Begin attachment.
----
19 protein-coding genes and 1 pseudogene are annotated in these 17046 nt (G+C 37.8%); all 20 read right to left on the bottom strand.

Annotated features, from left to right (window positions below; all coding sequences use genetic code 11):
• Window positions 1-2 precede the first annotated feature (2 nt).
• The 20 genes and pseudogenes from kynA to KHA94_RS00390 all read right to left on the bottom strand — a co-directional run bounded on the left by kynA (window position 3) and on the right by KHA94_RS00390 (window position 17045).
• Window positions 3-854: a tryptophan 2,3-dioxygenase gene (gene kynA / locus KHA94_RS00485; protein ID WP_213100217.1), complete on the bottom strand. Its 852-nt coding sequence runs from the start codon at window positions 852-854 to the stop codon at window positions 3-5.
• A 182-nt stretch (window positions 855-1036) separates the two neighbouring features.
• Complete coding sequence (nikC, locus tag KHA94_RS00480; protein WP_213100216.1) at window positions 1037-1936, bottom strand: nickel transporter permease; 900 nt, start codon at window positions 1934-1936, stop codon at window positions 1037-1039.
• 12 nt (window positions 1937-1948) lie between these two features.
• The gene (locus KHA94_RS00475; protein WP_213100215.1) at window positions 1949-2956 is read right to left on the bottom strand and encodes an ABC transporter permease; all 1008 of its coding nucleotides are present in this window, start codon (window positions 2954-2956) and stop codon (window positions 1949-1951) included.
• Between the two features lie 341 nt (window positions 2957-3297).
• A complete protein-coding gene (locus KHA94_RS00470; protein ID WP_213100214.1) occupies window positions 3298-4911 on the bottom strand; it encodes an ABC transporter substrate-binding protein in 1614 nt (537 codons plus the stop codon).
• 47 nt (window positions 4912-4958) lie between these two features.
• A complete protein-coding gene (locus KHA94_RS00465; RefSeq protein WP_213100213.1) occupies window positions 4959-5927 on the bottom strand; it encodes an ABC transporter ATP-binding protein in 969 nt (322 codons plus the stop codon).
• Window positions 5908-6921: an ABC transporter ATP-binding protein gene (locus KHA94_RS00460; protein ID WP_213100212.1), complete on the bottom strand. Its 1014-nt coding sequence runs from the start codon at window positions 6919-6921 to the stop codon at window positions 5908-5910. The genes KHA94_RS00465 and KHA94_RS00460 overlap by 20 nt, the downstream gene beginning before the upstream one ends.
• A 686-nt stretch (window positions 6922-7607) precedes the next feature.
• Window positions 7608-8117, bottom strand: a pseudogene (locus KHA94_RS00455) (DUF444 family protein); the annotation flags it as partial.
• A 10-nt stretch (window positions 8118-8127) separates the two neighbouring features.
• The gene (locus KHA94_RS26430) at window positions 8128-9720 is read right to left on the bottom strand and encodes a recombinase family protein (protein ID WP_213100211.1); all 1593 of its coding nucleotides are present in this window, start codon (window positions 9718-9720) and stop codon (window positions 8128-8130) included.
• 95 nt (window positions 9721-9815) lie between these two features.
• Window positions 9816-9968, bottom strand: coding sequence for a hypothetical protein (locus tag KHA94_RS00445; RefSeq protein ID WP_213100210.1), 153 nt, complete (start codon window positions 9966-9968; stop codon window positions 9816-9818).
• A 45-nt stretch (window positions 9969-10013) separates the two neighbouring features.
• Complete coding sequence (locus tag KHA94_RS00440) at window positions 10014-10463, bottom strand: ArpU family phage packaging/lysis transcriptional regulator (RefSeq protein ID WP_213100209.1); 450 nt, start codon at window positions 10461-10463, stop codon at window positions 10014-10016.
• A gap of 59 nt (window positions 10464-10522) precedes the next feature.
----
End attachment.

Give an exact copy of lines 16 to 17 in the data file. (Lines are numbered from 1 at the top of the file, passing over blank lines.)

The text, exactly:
• Window positions 7608-8117, bottom strand: a pseudogene (locus KHA94_RS00455) (DUF444 family protein); the annotation flags it as partial.
• A 10-nt stretch (window positions 8118-8127) separates the two neighbouring features.